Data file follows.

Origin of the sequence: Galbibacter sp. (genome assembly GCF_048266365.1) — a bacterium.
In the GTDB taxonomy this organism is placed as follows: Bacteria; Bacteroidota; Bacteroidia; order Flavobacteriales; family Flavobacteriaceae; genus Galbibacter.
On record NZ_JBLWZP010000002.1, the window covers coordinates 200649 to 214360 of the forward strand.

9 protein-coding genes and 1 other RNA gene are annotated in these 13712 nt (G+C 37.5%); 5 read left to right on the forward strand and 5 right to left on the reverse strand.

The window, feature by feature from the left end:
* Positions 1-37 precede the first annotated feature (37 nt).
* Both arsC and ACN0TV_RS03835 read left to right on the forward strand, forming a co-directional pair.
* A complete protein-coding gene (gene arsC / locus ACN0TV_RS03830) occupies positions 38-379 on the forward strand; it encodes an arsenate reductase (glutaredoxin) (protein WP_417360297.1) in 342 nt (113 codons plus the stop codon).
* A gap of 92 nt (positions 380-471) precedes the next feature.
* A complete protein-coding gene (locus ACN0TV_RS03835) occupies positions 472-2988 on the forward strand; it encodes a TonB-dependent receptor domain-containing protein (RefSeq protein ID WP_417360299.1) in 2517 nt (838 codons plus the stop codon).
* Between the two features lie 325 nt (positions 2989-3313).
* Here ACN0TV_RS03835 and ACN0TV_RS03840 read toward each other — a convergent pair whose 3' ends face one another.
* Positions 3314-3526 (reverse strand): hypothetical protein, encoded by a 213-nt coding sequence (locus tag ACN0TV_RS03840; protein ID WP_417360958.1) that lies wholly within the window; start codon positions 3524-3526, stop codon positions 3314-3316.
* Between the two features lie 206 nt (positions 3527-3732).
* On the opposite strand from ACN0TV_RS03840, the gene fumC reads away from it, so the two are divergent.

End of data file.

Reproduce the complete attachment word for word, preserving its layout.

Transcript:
Origin of the sequence: Galbibacter sp. (genome assembly GCF_048266365.1) — a bacterium.
In the GTDB taxonomy this organism is placed as follows: Bacteria; Bacteroidota; Bacteroidia; order Flavobacteriales; family Flavobacteriaceae; genus Galbibacter.
On record NZ_JBLWZP010000002.1, the window covers coordinates 200649 to 214360 of the forward strand.

9 protein-coding genes and 1 other RNA gene are annotated in these 13712 nt (G+C 37.5%); 5 read left to right on the forward strand and 5 right to left on the reverse strand.

The window, feature by feature from the left end:
* Positions 1-37 precede the first annotated feature (37 nt).
* Both arsC and ACN0TV_RS03835 read left to right on the forward strand, forming a co-directional pair.
* A complete protein-coding gene (gene arsC / locus ACN0TV_RS03830) occupies positions 38-379 on the forward strand; it encodes an arsenate reductase (glutaredoxin) (protein WP_417360297.1) in 342 nt (113 codons plus the stop codon).
* A gap of 92 nt (positions 380-471) precedes the next feature.
* A complete protein-coding gene (locus ACN0TV_RS03835) occupies positions 472-2988 on the forward strand; it encodes a TonB-dependent receptor domain-containing protein (RefSeq protein ID WP_417360299.1) in 2517 nt (838 codons plus the stop codon).
* Between the two features lie 325 nt (positions 2989-3313).
* Here ACN0TV_RS03835 and ACN0TV_RS03840 read toward each other — a convergent pair whose 3' ends face one another.
* Positions 3314-3526 (reverse strand): hypothetical protein, encoded by a 213-nt coding sequence (locus tag ACN0TV_RS03840; protein ID WP_417360958.1) that lies wholly within the window; start codon positions 3524-3526, stop codon positions 3314-3316.
* Between the two features lie 206 nt (positions 3527-3732).
* On the opposite strand from ACN0TV_RS03840, the gene fumC reads away from it, so the two are divergent.